Listeriosis is a serious food infection caused by the bacterium Listeria monocytogenes. It has been demonstrated that this pathology is particularly dangerous during pregnancy.


Human Listeriosis is one of the most important causes of death for food-borne infections in industrialized countries. In 2014 alone, 2.161 cases of Listeriosis were confirmed in Europe, causing 210 deaths (rate of mortality = 15%), a value that overcomes that of other nutritional pathologic agents such as Salmonella Spp. and it is close to the one of Clostridium botulinum. Moreover, the probability to incur in the infection with nutrients is three times higher for the elderly (70 y/o and over), and 20 times higher for pregnant women and people with diseases of the immunitary defenses.


In immunocompetent patients, Listeriosis can manifest itself with a relatively benign gastroenteritis form, with abdominal pain, diarrhea, fever, and hallucinations. Incubation is mostly short (12 to 48 hours) and the clinical progress usually runs out in a few days. The incubation period may reach up to 70-90 days in cases of abortion and stillbirth. Because of its high invasiveness, unusual for other types of bacterial infections, Listeria monocytogenes can also overcome the Blood–brain barrier and the placenta; in the latter case, the infection may spread to the fetus, by inducing intrauterine death, abortion, or severe fetal malformations.

Why is the diagnosis so important during pregnancy?

In the expectant women Listeriosis can cause fever, muscle pain, malaise and lumbar pain sometimes accompanied by diarrhea, nausea, and vomit; for the fetus, it can cause premature birth, intrauterine fetal death or early infection. The Listeriosis can be transmitted to the fetus through the placenta even if the mother does not show any symptoms; therefore, it is possible that an apparently unexpected abortion may have been caused by a non-diagnosed Listeria monocytogenes infection. It is important to stress that an early administered antibiotic therapy can prevent the transmission of the infection from the pregnant woman to the fetus.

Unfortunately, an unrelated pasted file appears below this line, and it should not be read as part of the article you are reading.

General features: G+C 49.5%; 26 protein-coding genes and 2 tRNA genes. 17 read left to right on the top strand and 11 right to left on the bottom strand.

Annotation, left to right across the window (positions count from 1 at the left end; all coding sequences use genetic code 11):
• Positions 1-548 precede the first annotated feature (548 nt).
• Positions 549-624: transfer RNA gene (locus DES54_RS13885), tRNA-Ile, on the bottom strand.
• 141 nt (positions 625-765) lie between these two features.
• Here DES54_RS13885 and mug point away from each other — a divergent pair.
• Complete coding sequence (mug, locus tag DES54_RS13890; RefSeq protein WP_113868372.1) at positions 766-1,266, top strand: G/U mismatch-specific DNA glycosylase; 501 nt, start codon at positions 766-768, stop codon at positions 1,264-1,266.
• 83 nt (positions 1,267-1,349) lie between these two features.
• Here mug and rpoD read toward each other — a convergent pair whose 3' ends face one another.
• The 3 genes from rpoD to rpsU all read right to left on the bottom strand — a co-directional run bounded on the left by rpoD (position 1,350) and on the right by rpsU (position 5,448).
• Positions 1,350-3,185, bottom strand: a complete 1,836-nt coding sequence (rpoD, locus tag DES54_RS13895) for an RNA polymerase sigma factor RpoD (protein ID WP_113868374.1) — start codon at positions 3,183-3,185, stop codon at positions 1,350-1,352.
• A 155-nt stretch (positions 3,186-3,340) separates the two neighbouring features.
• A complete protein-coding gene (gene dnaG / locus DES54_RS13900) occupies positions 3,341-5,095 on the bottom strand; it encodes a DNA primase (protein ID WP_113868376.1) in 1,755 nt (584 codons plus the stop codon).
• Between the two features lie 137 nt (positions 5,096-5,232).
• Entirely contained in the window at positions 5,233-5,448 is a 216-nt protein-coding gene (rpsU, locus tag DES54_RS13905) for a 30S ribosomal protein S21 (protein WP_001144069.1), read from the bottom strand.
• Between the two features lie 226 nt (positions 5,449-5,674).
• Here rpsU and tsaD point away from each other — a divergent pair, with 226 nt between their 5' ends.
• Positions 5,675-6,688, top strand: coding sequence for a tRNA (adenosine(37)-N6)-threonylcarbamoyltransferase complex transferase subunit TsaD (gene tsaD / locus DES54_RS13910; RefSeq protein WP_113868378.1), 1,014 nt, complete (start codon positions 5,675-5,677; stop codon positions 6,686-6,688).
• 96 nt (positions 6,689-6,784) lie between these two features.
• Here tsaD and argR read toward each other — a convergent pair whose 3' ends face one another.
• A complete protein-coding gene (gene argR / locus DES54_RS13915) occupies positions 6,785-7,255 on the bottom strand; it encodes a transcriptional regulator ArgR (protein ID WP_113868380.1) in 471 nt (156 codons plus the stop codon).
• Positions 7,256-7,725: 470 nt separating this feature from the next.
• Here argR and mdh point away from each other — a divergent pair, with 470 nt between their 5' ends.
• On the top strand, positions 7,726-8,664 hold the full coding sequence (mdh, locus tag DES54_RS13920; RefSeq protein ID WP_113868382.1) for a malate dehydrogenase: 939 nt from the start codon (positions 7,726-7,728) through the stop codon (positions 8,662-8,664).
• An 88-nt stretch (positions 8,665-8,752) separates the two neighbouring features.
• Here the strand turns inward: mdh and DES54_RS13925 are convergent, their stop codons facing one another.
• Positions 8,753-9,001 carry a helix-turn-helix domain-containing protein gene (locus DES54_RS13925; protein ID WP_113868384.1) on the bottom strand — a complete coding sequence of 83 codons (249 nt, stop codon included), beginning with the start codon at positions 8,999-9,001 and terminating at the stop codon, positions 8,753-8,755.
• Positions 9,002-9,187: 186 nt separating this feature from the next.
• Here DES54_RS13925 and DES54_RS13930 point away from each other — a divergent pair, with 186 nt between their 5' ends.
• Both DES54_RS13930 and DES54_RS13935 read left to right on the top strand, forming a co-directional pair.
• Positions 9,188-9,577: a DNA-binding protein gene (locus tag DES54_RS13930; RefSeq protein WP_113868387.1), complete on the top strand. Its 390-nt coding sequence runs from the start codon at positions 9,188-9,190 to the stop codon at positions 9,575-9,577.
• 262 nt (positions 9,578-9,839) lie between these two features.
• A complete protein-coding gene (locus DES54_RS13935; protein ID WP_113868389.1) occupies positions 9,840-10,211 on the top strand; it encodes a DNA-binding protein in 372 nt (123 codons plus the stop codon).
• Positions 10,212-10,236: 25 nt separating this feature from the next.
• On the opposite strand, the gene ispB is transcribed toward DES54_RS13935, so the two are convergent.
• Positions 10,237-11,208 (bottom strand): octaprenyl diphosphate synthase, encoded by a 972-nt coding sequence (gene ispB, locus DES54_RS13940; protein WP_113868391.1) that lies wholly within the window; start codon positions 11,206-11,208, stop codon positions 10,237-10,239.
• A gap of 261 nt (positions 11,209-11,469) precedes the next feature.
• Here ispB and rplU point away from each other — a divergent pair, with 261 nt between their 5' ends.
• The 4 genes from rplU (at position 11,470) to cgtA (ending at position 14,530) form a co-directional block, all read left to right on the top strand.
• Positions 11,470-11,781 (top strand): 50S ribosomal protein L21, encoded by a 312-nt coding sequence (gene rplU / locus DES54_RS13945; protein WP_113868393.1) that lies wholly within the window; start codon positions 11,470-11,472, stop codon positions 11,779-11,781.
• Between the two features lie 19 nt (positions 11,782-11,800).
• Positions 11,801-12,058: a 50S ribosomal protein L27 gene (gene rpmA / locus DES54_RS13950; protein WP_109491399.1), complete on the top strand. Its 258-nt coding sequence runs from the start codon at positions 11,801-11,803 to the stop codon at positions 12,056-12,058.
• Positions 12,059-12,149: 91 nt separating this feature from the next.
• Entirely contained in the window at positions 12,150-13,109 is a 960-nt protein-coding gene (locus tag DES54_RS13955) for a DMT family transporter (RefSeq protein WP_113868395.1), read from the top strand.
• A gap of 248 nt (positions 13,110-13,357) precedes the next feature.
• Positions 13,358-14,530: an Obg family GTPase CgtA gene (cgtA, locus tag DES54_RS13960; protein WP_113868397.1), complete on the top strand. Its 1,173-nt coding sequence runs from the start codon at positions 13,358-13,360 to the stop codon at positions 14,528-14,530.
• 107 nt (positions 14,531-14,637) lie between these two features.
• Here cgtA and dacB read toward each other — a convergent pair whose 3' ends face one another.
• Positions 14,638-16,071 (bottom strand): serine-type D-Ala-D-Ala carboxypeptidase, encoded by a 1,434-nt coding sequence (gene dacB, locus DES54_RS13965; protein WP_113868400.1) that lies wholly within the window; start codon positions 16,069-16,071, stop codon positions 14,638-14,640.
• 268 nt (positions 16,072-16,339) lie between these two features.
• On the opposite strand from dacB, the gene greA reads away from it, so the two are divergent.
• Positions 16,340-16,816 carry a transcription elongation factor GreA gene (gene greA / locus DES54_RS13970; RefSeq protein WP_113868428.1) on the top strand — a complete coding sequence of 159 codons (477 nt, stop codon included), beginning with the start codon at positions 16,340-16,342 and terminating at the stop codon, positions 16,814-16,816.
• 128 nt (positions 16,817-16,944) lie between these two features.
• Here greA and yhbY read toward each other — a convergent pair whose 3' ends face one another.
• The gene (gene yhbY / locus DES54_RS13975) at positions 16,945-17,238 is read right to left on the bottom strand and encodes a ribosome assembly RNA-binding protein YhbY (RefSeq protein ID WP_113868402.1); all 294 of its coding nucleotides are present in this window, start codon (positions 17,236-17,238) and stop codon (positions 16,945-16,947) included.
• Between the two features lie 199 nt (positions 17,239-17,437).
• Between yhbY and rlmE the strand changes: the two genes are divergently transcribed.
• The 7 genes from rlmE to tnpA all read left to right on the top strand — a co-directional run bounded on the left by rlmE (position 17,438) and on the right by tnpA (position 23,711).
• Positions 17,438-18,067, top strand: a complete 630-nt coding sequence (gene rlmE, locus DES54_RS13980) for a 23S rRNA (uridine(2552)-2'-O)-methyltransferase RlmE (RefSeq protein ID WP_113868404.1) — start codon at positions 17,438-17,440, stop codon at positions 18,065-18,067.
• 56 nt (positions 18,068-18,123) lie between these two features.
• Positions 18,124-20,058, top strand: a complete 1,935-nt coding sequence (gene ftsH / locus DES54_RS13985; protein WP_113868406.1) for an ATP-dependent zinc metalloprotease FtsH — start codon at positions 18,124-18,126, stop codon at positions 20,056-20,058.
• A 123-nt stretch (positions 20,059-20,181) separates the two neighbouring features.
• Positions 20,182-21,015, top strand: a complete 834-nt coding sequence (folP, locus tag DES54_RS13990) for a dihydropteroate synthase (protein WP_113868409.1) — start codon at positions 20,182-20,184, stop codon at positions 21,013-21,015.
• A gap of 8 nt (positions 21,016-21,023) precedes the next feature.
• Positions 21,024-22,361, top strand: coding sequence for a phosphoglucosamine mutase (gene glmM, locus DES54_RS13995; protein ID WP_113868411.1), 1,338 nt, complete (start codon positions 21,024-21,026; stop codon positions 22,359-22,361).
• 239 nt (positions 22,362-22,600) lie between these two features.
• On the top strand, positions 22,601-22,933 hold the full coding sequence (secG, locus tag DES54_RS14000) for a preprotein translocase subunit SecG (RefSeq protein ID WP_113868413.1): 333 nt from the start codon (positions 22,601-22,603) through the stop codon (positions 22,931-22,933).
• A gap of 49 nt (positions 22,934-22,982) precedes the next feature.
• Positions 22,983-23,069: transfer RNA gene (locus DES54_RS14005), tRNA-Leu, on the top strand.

When to do the test?

According to the information published by the Italian Istituto Superiore di Sanità, as a consequence of the potential risk of the Listeriosis for the fetus, it is recommended to evaluate any possible fever events during gestation. In particular, the test is suggested in the following cases:

  • For preventive purposes, the test should be done by every pregnant woman and, due to the fact that Listeriosis could have no symptoms, it should be repeated every three months.
  • For women who already had an abortion
  • For women that already had a premature birth
  • For pregnant women with symptoms like fever, headache, myalgia, gastrointestinal symptoms
  • For patients with recurrent spontaneous abortions

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